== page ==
This study has been supported by the Ministerio de Ciencia, Innovación y Universidades, Agencia Estatal de Investigación (PID2019-104644RB-I00) -GMB-, the Instituto de Salud Carlos III (CIBERONC, CB16/12/00449 -JA-, CB16/12/00231 -DLN- and CB16/12/00295 -GMB-, PI19/01181 -JA-, PI18/00795, CP17/00063 and RTI2018-095611-A-I00 -DLN- and ERA-NET TRANSCAN-2 -JA- [all partly supported by FEDER funds]) and by the AECC Scientific Foundation (FC_AECC PROYE19036MOR -GMB- and LABAE19004LLOB -DLN-). Furthermore, this work was supported by Breast Cancer Research Foundation (BCRF-19–08) -JA-. We are also grateful to the CERCA Programme (Generalitat de Catalunya) for institutional support. MGC and DS contracts are funded by CIBERONC, KG is a recipient of a PFIS fellowship (FI19/00188), RRB is recipient of a Ramón y Cajal grant (RyC-2016–19671) and DLN is recipient of a Miguel Servet grant (MS17/00063) (all partly supported by FEDER funds). We are also grateful to MD Anderson BIOBANK for providing tumor samples. The bank (reference # B.0000745) belongs to the National Registry of Biobanks coordinated by the Carlos III Health Institute.

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Authors and Affiliations



MGC, AMC, DS and GMB conceived and designed the study. MGC, AMC, CR, LM, and CGC performed most of the experiments, analyzed results and interpreted data. JMV and LS performed experiments with zebra fish. MGC, LM, KG, FJL, RR and DLN made mice experiments. ARS, ED and GMB performed histological analyses and interpreted data from tumor samples. MS, AH analysis and quantification of the electronic microscopy images, MC contributed to starvation experiments. JCT performed in silico interaction protein analysis. CGC and JA obtained the primary cultures from PDXs. MGC, AMC, DS and GMB wrote the manuscript. All authors reviewed and edited the final manuscript. The authors read and approved the final manuscript.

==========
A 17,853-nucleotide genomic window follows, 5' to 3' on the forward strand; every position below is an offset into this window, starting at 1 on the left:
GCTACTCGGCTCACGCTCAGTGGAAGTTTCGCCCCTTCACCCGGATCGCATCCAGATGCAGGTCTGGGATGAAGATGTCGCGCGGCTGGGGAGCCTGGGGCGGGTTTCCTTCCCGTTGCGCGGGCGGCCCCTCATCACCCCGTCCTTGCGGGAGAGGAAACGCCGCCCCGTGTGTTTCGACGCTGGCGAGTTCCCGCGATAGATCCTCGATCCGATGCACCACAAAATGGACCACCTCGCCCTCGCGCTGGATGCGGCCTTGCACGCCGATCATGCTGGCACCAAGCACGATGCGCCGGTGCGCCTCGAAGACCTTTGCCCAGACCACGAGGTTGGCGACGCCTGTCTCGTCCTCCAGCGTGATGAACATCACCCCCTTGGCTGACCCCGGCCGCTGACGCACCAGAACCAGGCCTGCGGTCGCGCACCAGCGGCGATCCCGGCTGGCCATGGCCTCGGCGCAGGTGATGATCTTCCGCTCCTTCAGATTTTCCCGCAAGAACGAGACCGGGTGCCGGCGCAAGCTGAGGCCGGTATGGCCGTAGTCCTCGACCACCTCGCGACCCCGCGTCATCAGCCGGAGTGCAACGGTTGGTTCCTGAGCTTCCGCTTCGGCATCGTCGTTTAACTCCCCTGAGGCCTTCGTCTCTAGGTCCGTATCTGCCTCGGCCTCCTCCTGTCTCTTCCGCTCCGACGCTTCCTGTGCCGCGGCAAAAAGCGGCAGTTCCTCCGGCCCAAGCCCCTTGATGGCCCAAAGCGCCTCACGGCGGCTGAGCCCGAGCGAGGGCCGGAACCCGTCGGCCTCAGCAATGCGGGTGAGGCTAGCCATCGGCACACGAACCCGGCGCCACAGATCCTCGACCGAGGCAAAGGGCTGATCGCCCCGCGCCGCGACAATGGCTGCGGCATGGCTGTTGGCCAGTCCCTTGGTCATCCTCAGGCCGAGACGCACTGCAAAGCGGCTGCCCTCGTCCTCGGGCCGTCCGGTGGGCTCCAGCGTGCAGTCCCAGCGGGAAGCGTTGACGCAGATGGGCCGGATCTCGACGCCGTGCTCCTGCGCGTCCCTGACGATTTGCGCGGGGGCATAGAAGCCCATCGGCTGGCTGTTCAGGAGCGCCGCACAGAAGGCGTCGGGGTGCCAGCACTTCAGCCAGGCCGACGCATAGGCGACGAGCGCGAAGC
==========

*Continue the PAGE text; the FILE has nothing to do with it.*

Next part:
Corresponding authors

Correspondence to David Sarrió or Gema Moreno-Bueno.

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Ethics approval and consent to participate

All mouse studies were performed in agreement with the procedures and protocols that have been approved by the internal committees of ethical and animal welfare of the Institutions (Autonomous University of Madrid and Institute of Biomedical Sciences Alberto Sols-CSIC and IDIBELL) and the local authorities (Comunidad de Madrid, PROEX424/15 and Generalitat Catalana, B-9900010). The procedures comply with the European Union (Directive 2010/63/UE) and Spanish Government guidelines (Real Decreto 53/20133). All mice were housed within the same room under standard conditions, with a maximum of 4 animals per cage. No animals were caged individually. Moreover, zebrafish studies (AB strain, Danio rerio) were performed with the agreement of the Bioethics Committee for animal experimentation of the University of Santiago of Compostela (CEEA-LU), REGA code: ES270280346401.

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Not applicable. This work does not involve human studies.

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The authors have no conflicts of interest to declare.

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Supplementary Information

Additional file 1.